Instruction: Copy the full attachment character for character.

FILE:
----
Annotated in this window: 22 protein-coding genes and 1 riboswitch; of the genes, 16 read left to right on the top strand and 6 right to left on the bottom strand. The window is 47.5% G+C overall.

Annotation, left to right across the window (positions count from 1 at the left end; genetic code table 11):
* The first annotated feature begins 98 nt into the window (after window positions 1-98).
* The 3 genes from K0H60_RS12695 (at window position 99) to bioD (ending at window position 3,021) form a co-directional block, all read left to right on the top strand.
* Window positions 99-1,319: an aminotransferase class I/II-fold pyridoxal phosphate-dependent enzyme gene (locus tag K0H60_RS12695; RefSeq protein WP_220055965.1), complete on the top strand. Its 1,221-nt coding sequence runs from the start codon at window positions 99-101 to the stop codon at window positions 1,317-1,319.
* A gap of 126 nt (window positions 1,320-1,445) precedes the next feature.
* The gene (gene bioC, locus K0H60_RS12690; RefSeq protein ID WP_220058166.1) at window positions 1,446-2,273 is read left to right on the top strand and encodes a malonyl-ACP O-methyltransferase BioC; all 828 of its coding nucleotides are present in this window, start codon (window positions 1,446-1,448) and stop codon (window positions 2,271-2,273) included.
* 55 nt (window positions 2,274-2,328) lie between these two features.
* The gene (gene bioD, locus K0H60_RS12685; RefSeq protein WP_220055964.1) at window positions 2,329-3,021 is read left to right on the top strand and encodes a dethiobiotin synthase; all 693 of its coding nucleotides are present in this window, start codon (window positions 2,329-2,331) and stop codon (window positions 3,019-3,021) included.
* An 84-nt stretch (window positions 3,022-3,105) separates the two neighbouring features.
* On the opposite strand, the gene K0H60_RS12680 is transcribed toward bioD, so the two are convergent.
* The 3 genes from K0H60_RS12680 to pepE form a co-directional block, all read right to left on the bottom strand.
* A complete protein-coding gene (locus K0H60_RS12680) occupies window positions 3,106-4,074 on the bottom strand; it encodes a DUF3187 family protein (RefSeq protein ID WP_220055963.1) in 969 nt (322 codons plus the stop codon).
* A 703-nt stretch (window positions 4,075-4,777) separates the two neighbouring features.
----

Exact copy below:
Annotated in this window: 22 protein-coding genes and 1 riboswitch; of the genes, 16 read left to right on the top strand and 6 right to left on the bottom strand. The window is 47.5% G+C overall.

Annotation, left to right across the window (positions count from 1 at the left end; genetic code table 11):
* The first annotated feature begins 98 nt into the window (after window positions 1-98).
* The 3 genes from K0H60_RS12695 (at window position 99) to bioD (ending at window position 3,021) form a co-directional block, all read left to right on the top strand.
* Window positions 99-1,319: an aminotransferase class I/II-fold pyridoxal phosphate-dependent enzyme gene (locus tag K0H60_RS12695; RefSeq protein WP_220055965.1), complete on the top strand. Its 1,221-nt coding sequence runs from the start codon at window positions 99-101 to the stop codon at window positions 1,317-1,319.
* A gap of 126 nt (window positions 1,320-1,445) precedes the next feature.
* The gene (gene bioC, locus K0H60_RS12690; RefSeq protein ID WP_220058166.1) at window positions 1,446-2,273 is read left to right on the top strand and encodes a malonyl-ACP O-methyltransferase BioC; all 828 of its coding nucleotides are present in this window, start codon (window positions 1,446-1,448) and stop codon (window positions 2,271-2,273) included.
* 55 nt (window positions 2,274-2,328) lie between these two features.
* The gene (gene bioD, locus K0H60_RS12685; RefSeq protein WP_220055964.1) at window positions 2,329-3,021 is read left to right on the top strand and encodes a dethiobiotin synthase; all 693 of its coding nucleotides are present in this window, start codon (window positions 2,329-2,331) and stop codon (window positions 3,019-3,021) included.
* An 84-nt stretch (window positions 3,022-3,105) separates the two neighbouring features.
* On the opposite strand, the gene K0H60_RS12680 is transcribed toward bioD, so the two are convergent.
* The 3 genes from K0H60_RS12680 to pepE form a co-directional block, all read right to left on the bottom strand.
* A complete protein-coding gene (locus K0H60_RS12680) occupies window positions 3,106-4,074 on the bottom strand; it encodes a DUF3187 family protein (RefSeq protein ID WP_220055963.1) in 969 nt (322 codons plus the stop codon).
* A 703-nt stretch (window positions 4,075-4,777) separates the two neighbouring features.